However, tragedy strikes Ambikapur soon after. A flyover Akhilesh built collapses killing seven labourers and the engineer himself gets run over by a truck a day after. The local government announces a compensation of Rs 25 lakh. However, they forget their promise and Akhilesh' widow is left running pillar to post trying to get the compensation, with which she wants to open a school. One day, insulted by the district collector she returns home weeping. The father-in-law, in the true tradition of the fire-brand idealist walks to the district magistrate's office and greets him with one tight slap. Understandably, old man lands in jail. Manav comes running and after trying to hand wring the man's release, he launches a social campaign to release him. His tool? Social media. So there's a Facebook page seeking the release of 'Daduji'. Twitter campaign and ace journalist Yasmin (Kareena Kapoor) dumps an assignment to interview the Prime Minister and lands in Ambikapur to cover the revolution.
A lot of mind-numbing things follow. Daduji is released, the campaign against corruption gets bigger, and the whole of Ambikapur wants evil minister Balaram Singh (Manoj Vajpayee) out of their lives and this world. When it doesn't happen easily, Daduji, goes on a hunger-strike.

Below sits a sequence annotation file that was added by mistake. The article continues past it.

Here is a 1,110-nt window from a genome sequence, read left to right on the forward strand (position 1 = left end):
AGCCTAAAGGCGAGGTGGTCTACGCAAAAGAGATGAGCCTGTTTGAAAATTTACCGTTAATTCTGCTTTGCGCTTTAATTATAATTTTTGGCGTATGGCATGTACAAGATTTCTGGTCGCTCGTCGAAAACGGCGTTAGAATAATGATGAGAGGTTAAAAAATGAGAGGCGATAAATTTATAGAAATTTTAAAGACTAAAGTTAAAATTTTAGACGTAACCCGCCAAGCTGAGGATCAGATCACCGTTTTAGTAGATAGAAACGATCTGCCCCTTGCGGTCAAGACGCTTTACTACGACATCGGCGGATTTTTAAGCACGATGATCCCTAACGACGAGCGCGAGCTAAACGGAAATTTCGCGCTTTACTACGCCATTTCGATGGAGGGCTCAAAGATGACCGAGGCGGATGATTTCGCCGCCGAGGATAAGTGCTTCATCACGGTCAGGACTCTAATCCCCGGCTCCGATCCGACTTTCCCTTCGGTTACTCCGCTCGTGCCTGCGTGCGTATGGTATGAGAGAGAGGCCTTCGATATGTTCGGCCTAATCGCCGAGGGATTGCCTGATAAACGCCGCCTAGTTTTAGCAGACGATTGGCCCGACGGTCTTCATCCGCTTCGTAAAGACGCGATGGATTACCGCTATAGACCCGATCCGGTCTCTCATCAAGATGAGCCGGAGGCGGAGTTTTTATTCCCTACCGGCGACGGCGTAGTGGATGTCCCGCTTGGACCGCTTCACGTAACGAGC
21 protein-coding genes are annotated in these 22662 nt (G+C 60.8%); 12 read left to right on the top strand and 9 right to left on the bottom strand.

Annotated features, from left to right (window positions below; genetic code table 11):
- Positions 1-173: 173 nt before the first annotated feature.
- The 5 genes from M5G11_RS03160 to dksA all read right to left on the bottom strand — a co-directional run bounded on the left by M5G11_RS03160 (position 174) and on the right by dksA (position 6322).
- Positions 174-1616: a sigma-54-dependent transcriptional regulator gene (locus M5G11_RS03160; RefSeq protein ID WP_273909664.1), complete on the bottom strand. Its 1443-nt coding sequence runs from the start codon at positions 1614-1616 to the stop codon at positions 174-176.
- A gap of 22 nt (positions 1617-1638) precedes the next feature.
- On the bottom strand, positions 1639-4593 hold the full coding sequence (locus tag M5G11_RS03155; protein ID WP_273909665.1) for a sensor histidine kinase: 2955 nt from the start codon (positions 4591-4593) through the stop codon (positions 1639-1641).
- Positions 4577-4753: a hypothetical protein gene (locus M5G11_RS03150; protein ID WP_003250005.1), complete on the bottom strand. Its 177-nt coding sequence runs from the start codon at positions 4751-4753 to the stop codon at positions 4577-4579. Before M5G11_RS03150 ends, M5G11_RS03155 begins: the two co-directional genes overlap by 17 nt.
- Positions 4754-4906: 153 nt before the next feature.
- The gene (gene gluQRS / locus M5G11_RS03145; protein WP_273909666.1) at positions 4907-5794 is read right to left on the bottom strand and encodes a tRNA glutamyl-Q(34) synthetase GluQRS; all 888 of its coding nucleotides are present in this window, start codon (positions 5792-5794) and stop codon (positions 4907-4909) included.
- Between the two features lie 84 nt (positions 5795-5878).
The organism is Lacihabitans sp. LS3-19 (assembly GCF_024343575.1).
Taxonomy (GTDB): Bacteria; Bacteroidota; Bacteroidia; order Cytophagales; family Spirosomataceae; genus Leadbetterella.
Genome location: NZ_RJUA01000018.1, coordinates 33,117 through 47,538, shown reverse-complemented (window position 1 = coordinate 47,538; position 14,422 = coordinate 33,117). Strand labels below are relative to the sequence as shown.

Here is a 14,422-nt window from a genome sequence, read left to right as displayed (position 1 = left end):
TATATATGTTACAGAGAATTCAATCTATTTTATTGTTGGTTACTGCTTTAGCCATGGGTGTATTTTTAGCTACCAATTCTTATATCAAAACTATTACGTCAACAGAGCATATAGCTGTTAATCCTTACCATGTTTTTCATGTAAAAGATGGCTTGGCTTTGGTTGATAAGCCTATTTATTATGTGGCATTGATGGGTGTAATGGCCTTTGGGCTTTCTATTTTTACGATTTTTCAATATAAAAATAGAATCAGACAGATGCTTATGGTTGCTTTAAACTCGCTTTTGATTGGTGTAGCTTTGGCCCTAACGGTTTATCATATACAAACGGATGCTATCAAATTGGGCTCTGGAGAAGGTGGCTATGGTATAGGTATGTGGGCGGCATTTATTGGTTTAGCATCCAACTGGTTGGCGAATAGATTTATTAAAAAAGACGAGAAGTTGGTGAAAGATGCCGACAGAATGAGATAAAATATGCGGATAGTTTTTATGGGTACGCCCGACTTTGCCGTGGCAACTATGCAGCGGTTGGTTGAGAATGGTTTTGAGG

And all the while Daduji grovels his way through the ordeal, you wonder how he is still not dead. No, not because he is 70 and has had no food. But because there's this bunch of annoying kids who have stationed themselves in front of him singing something called 'Janta Rocks, Janta Talks'. I refrain from calling it a song, because Robin Thicke, Altaf Raza and Priyanka Chopra seem like valid singers after you've heard that thing. That thing sounds something like one neighbour screaming about another's dog taking a leak on his boundary wall. That thing sounds like a sales meeting where no one's met the target. That thing sounds like, yes, the Lok Sabha in its elements! How the frail, unfed seventy-year-old doesn't die from either that or the knowledge that the people around him are turning up in crisp colour coordinated Nehru jackets and shampooed, scrupulously styled hair while he suffers, is a mystery bigger than Amrita Rao's role in the film.